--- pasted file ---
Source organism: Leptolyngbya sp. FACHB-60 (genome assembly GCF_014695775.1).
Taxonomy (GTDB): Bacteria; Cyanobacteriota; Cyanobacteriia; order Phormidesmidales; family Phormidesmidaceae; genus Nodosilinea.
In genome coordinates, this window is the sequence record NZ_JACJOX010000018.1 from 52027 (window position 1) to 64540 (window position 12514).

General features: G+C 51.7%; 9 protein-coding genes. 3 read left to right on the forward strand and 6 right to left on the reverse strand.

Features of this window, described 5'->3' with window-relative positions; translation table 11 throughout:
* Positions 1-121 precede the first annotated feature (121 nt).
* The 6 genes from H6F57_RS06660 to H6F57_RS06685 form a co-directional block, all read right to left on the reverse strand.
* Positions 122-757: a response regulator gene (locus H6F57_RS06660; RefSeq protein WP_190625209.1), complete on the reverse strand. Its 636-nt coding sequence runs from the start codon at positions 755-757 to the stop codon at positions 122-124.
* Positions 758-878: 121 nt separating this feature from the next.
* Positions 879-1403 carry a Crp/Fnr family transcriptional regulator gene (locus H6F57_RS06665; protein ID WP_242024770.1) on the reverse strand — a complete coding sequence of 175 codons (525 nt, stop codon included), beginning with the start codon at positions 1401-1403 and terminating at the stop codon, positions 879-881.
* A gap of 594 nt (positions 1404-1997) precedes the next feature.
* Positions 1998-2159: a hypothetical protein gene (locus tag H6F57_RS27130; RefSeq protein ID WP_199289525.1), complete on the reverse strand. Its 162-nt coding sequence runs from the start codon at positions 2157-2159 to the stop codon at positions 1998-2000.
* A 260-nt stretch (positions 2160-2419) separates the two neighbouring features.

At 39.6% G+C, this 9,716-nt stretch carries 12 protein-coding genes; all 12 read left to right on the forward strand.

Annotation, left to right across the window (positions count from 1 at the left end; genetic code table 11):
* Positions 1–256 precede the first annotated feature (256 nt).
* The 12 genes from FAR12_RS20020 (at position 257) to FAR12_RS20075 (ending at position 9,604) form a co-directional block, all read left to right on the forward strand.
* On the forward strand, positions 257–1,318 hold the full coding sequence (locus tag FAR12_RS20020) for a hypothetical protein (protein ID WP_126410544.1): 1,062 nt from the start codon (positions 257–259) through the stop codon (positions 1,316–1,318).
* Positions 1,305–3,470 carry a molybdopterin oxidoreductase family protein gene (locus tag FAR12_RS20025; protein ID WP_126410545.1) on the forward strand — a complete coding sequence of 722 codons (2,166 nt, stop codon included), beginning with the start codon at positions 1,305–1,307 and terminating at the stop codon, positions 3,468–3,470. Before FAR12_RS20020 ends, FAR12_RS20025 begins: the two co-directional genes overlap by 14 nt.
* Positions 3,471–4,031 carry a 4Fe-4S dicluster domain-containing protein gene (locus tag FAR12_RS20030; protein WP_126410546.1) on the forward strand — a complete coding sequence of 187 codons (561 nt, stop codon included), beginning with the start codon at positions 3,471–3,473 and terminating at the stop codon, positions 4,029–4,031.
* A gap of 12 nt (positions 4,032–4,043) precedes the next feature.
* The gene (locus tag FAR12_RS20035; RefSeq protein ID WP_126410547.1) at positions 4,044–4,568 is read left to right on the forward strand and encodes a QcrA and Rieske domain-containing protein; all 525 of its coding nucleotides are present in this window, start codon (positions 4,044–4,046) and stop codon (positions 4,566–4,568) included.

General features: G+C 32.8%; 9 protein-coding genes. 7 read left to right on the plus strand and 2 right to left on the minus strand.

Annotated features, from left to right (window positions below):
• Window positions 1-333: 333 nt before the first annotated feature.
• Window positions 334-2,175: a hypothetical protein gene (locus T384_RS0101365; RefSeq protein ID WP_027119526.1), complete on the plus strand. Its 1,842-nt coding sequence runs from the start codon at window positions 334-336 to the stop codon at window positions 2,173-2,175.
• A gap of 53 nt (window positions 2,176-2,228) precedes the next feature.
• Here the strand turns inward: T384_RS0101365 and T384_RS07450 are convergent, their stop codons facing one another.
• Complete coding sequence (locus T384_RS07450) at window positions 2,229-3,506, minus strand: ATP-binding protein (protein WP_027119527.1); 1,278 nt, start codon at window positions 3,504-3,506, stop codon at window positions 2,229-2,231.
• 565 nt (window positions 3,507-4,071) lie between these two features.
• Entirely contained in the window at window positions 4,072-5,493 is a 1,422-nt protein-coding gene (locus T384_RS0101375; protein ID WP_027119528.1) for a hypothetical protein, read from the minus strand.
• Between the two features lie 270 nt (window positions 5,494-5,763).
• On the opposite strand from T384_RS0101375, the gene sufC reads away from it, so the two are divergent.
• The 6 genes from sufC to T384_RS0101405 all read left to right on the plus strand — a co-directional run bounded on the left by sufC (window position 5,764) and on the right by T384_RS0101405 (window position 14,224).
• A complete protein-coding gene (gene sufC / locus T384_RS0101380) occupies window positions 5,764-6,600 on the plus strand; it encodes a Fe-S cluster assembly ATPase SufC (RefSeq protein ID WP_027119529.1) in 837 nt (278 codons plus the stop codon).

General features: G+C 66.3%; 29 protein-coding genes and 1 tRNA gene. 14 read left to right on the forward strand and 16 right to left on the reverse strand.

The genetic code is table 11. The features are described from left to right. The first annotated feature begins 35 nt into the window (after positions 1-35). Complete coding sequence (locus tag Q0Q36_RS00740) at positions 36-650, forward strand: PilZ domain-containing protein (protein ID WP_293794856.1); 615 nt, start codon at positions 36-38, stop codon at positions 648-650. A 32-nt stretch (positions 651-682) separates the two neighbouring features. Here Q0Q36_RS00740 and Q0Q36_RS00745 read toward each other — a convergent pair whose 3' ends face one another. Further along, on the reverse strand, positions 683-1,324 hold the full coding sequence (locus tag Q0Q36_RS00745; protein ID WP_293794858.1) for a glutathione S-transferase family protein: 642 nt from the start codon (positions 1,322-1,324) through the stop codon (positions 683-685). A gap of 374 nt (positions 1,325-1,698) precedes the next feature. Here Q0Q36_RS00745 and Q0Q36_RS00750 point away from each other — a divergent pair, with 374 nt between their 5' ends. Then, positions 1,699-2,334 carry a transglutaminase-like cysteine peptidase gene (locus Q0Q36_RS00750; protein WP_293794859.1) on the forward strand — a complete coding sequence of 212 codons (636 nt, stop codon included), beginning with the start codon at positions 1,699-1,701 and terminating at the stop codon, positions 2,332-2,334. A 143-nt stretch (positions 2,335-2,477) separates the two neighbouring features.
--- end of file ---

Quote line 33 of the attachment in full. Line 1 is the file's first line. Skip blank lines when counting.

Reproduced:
• On the opposite strand from T384_RS0101375, the gene sufC reads away from it, so the two are divergent.